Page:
Published on February 28, 2014
Pilot studies on Marker Assisted Breeding: Apple Markus Kellerhals, Lucie Leumann, Simone Schütz, Isabelle Baumgartner, Andrea Patocchi, Agroscope YOUR LOGO
Apple breeding at Agroscope: selection steps seedlings Crosses (MAPS) 10 000 2 years 1 Selection in glasshouse (MASS) and container seedling nursery (MASS) Grafting on M27 with interstem 4000 4-8 Step 1: 1 tree on M27 600 8-12 Stage A: 3 trees on M9 30 10-17 Stage B: 4 x 4 trees on M9 4 14-20 Stage C: 50 trees, 1 row, on M9 2 3 600 Commercialisation: 1 variety out of 30 000 to 50 000 seeds after 14 to 20 years YOUR LOGO
Marker application in apple breeding Fruitbreedomics WP1: Increasing efficiency of (marker-assisted) breeding (MAB) of new cultivars Pilot studies to check the practical application of MAB: Agroscope (CH) and University Bologna (I) Use of newly developed SNP (Single Nucleotide Polymorphism) markers instead of SSR (Simple Sequence Repaeat) markers
Early selection towards pyramided disease resistances and fruit quality Disease resistance Scab (V. inaequalis) Major resistance genes: Rvi6 (Vf), Rvi2 (Vh2) Mildew (P. leucotricha) Major resistance gene: Pl2 Fruit quality Crispness, texture, acidity Shelf life, storage (ethylene)
Pilot Studies: Crosses at Agroscope Parents were analysed with 20k SNP chip at Wageningen UR Mother Father Flowers Fruits Seeds ACW 11303 (Rvi6=Vf) ACW 18522 (Rvi6=Vf, Rvi2=Vh2) 2246 352 2227 ACW 13652 (Rvi6=Vf, Pl2) ACW 11567 (Rvi2=Vh2) 1370 323 2793
Steps Breeding strategy developed and crosses made (2011) New information on false positive reactions with some molecular markers (SSR marker present but gene not) led to adaptation of the strategy Sowing and screening for scab resistance (phenotypic), spring 2013, susceptible plants removed (except in subpopulations) Molecular selection with SNP’s (June 2013) Potting of selected plants for container field (July 2013) Phenotypic selection of the potted plants (October 2013) Grafting for selection field and for second scab screening in the glasshouse (second screening in 2015)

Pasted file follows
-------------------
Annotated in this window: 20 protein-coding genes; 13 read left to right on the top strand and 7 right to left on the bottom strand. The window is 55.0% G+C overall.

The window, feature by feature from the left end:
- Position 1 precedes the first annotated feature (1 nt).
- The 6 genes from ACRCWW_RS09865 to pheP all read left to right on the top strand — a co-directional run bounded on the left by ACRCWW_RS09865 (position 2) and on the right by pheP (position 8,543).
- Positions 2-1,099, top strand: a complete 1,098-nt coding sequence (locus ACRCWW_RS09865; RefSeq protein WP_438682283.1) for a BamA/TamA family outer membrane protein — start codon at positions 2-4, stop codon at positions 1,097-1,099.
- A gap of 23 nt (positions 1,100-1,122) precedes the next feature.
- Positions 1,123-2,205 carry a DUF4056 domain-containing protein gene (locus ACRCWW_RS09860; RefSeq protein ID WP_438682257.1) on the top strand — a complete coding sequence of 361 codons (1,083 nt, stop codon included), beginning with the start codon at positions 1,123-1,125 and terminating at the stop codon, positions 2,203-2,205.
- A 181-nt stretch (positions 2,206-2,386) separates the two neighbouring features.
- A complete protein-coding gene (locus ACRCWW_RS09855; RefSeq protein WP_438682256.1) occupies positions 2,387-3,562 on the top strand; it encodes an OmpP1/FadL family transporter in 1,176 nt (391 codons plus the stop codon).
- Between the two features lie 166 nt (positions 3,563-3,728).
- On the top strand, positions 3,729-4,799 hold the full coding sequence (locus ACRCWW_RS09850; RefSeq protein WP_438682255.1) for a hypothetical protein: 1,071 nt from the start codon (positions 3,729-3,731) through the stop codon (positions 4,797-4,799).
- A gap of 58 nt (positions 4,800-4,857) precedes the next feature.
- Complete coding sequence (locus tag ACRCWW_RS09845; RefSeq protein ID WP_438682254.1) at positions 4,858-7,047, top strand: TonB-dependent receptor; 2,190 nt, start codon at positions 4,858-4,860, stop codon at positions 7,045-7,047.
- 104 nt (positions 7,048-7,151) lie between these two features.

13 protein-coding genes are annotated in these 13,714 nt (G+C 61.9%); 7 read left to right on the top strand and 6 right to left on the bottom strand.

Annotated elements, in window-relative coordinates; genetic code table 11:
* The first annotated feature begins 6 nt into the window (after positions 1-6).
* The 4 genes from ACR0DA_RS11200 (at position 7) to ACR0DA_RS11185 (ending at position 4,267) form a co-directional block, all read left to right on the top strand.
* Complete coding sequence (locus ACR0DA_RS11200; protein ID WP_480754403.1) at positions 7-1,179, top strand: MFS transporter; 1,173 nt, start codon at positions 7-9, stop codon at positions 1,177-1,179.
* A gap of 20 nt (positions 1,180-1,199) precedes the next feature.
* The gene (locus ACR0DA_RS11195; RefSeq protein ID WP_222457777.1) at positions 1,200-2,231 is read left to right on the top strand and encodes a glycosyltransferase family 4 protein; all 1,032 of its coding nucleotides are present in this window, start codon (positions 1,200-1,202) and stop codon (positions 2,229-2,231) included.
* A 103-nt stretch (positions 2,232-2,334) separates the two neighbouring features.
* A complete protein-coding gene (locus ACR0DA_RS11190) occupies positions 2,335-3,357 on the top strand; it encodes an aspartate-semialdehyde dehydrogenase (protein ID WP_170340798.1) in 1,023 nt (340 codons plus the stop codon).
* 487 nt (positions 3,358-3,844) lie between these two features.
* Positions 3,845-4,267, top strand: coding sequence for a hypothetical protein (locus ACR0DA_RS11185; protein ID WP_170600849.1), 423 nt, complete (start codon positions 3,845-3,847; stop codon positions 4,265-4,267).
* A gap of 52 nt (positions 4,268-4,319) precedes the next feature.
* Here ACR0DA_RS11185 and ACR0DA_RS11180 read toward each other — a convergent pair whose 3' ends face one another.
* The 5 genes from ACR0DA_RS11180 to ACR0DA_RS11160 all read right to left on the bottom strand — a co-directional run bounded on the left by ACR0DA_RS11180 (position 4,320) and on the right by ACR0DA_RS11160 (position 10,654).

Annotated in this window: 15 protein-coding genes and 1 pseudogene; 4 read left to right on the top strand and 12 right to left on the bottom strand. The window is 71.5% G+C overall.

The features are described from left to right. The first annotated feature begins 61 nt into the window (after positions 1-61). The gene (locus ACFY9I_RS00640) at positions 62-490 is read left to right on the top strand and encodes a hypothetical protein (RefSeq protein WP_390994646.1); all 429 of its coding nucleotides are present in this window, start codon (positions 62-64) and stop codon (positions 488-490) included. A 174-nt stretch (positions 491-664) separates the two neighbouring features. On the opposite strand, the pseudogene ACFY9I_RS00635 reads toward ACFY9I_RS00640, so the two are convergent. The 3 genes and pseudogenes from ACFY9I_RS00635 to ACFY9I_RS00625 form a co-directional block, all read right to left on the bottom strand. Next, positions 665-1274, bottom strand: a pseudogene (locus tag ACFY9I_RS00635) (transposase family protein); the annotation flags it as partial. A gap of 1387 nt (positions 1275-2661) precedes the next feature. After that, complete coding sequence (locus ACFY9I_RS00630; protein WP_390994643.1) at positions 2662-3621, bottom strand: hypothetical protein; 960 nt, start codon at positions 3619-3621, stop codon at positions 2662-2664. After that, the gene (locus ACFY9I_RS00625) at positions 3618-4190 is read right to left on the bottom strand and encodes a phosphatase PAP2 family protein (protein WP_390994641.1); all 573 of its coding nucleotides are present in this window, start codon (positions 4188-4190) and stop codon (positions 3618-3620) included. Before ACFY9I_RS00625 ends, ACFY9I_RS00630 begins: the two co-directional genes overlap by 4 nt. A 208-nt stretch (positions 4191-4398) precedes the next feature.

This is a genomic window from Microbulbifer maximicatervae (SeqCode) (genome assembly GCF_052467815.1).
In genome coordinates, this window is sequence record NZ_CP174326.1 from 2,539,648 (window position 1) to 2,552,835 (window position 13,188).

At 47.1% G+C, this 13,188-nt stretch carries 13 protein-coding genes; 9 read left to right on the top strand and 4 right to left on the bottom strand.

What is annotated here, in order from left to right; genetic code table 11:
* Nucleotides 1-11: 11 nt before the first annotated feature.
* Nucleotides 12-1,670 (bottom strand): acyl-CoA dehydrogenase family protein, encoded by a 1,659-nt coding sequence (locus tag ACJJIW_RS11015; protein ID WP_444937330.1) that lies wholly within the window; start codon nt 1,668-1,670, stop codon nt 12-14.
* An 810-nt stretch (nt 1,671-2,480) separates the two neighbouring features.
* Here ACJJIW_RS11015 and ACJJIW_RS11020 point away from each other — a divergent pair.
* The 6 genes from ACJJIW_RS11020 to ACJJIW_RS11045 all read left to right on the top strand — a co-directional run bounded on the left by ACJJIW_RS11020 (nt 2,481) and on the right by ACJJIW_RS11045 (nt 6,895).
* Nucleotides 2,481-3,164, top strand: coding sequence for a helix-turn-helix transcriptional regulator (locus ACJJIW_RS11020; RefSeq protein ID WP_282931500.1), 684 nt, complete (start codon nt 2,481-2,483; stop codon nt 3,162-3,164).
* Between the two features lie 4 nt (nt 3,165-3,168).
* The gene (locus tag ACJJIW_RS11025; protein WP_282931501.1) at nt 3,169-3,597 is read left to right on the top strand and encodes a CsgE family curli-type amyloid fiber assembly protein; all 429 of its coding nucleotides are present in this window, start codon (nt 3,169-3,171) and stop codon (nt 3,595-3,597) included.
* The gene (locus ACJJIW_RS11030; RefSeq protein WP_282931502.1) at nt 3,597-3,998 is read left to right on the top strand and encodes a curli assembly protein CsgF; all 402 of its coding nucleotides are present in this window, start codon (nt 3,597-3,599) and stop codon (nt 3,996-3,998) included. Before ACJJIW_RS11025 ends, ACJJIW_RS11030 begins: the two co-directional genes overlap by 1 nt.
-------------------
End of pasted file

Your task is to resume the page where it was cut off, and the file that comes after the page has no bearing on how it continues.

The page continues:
Crosses and glasshouse screening
Sampling for molecular analysis - No lyophilisation necessary - Deep well block, put the leaf rondelle, a plastic film and silica gel
Markers used Trait / Locus Marker Scab resistance Rvi6=Vf (LG1) Rvi6_42M10SP6_Y124 (SNP) Scab resistance Rvi2=Vh2 (LG2) Rvi2_region53_M417 (SNP) Mildew resistance Pl2 (LG11) Pl2_3_Y211 (SNP) Fruit texture Md-PG1 (LG10) PG_FEM_LC_19 Acidity (LG16) Acidity_SNP2 (ss475876558; SNP2 from RosBREED) Crispness (LG16) Crispness_SNP1 (ss475881704; SNP1 from RosBREED) Shelf life Md-ACO1 (LG10) ACO_FEM_cg_4 Shelf life Md-ACS1 (LG15) ACS_FEM_cg_5
MAB experiences • Plates of 6 x 4 pots allowed plant identification without labelling • Missing plants were replaced by living plants to fill up gaps in the plates (cost), laborious • Puncturing the leaves and expedition of the plates was efficient • Parents had to be checked first for the polymorphism of the planned SNP markers • The whole procedure was more time-consuming than expected • Costs are relatively low, DNA extraction is the most expensive, data point to low price • Close interaction with the company KASP - SNP Genotyping (LGC genomics) was required and successful